+  That'll be 4G for our off-heap cache and 1G for any other uses of off-heap memory (there are other users of off-heap memory other than BlockCache; e.g.
+  DFSClient in RegionServer can make use of off-heap memory). See <<direct.memory>>.
++
 [source]
 ----
 HBASE_OFFHEAPSIZE=5G
@@ -804,14 +802,15 @@ HBASE_OFFHEAPSIZE=5G
 . Restart or rolling restart your cluster, and check the logs for any issues.
 
 
-In the above, we set bucketcache to be 4G.
-The onheap lrublockcache we configured to have 0.2 of the RegionServer's heap size (0.2 * 5G = 1G). In other words, you configure the L1 LruBlockCache as you would normally, as you would when there is no L2 BucketCache present. 
+In the above, we set the BucketCache to be 4G.
+We configured the on-heap LruBlockCache have 20% (0.2) of the RegionServer's heap size (0.2 * 5G = 1G). In other words, you configure the L1 LruBlockCache as you would normally (as if there were no L2 cache present).
 
-link:https://issues.apache.org/jira/browse/HBASE-10641[HBASE-10641] introduced the ability to configure multiple sizes for the buckets of the bucketcache, in HBase 0.98 and newer.
-To configurable multiple bucket sizes, configure the new property +hfile.block.cache.sizes+ (instead of +hfile.block.cache.size+) to a comma-separated list of block sizes, ordered from smallest to largest, with no spaces.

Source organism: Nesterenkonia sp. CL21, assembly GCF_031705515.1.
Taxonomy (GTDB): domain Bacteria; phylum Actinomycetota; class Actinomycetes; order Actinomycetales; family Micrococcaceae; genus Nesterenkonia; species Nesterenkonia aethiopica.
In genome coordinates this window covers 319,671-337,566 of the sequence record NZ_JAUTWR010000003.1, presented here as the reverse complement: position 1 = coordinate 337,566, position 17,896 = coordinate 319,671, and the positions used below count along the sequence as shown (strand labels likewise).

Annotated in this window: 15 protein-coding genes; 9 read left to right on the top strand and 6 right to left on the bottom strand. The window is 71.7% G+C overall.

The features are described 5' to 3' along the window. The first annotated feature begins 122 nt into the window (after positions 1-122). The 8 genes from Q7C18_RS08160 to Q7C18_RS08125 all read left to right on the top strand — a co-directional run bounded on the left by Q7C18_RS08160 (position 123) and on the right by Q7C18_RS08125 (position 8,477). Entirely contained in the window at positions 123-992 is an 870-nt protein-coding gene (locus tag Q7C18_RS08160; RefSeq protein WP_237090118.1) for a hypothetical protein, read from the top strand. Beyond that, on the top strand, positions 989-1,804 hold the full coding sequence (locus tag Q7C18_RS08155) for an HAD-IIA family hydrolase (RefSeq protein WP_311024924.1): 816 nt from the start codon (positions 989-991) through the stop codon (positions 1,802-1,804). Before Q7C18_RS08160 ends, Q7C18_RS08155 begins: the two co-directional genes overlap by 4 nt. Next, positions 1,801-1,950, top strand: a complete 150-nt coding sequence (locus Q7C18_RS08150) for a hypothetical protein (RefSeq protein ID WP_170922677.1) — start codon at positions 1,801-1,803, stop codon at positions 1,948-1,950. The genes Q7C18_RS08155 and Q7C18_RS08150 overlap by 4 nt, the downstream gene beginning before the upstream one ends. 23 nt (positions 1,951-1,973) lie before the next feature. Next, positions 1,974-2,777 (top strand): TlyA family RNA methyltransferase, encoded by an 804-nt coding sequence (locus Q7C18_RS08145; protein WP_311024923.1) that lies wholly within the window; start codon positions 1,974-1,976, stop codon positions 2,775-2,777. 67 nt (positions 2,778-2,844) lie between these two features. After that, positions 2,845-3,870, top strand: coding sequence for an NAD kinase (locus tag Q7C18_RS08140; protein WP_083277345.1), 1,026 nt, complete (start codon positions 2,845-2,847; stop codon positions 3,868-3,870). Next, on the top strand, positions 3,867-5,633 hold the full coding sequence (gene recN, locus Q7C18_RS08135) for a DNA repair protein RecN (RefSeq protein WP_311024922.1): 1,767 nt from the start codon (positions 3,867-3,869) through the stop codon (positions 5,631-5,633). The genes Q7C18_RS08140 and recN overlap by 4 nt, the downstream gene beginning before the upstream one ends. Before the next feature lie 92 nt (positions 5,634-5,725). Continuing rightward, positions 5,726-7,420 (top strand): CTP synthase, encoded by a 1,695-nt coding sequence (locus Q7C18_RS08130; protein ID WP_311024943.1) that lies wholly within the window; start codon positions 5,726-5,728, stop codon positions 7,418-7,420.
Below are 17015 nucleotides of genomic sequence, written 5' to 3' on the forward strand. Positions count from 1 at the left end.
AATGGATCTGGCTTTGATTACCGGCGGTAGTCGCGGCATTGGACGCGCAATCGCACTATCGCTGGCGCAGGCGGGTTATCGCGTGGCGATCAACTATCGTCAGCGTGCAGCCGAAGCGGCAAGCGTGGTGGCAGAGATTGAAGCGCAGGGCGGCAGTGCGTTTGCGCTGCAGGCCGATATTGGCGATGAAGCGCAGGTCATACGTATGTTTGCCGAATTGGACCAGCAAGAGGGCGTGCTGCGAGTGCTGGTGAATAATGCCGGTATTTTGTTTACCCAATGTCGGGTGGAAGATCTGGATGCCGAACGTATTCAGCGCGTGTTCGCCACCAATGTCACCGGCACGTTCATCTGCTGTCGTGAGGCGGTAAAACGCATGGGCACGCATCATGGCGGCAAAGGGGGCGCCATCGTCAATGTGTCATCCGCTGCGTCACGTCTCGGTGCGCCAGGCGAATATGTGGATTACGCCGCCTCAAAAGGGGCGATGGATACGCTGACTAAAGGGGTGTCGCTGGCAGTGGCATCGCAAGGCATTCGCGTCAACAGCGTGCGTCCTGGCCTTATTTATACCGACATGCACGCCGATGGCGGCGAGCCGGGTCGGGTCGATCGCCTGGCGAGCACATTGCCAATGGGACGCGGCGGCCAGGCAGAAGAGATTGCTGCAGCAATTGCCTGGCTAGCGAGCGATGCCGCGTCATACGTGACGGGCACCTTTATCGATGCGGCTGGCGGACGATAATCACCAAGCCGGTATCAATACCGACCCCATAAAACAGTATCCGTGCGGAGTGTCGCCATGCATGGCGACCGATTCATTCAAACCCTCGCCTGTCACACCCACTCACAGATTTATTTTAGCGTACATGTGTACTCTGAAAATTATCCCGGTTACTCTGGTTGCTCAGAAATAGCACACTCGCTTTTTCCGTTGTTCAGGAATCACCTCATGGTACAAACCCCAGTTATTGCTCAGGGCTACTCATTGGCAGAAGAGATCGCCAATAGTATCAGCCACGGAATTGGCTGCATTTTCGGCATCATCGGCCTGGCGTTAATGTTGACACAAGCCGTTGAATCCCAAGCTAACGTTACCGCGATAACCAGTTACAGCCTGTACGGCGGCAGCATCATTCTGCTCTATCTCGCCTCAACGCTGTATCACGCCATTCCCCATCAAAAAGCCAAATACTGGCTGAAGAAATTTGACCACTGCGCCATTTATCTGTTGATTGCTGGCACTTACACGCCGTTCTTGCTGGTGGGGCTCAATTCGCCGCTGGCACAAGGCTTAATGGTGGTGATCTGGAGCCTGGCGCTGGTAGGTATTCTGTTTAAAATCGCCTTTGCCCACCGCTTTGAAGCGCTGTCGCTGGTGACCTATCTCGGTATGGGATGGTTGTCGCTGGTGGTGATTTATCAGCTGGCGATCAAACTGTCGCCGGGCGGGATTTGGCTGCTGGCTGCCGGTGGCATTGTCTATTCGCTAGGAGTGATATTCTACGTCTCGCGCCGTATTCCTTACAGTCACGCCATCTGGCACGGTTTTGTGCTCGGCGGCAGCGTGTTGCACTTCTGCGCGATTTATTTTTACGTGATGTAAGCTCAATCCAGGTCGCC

+link:https://issues.apache.org/jira/browse/HBASE-10641[HBASE-10641] introduced the ability to configure multiple sizes for the buckets of the BucketCache, in HBase 0.98 and newer.
+To configurable multiple bucket sizes, configure the new property `hfile.block.cache.sizes` (instead of `hfile.block.cache.size`) to a comma-separated list of block sizes, ordered from smallest to largest, with no spaces.
 The goal is to optimize the bucket sizes based on your data access patterns.
 The following example configures buckets of size 4096 and 8192.
 
+[source,xml]
 ----
 <property>
   <name>hfile.block.cache.sizes</name>
@@ -819,21 +818,21 @@ The following example configures buckets of size 4096 and 8192.
 </property>
 ----
 
+[[direct.memory]]
 .Direct Memory Usage In HBase
 [NOTE]
 ====
 The default maximum direct memory varies by JVM.
 Traditionally it is 64M or some relation to allocated heap size (-Xmx) or no limit at all (JDK7 apparently). HBase servers use direct memory, in particular short-circuit reading, the hosted DFSClient will allocate direct memory buffers.
-If you do offheap block caching, you'll be making use of direct memory.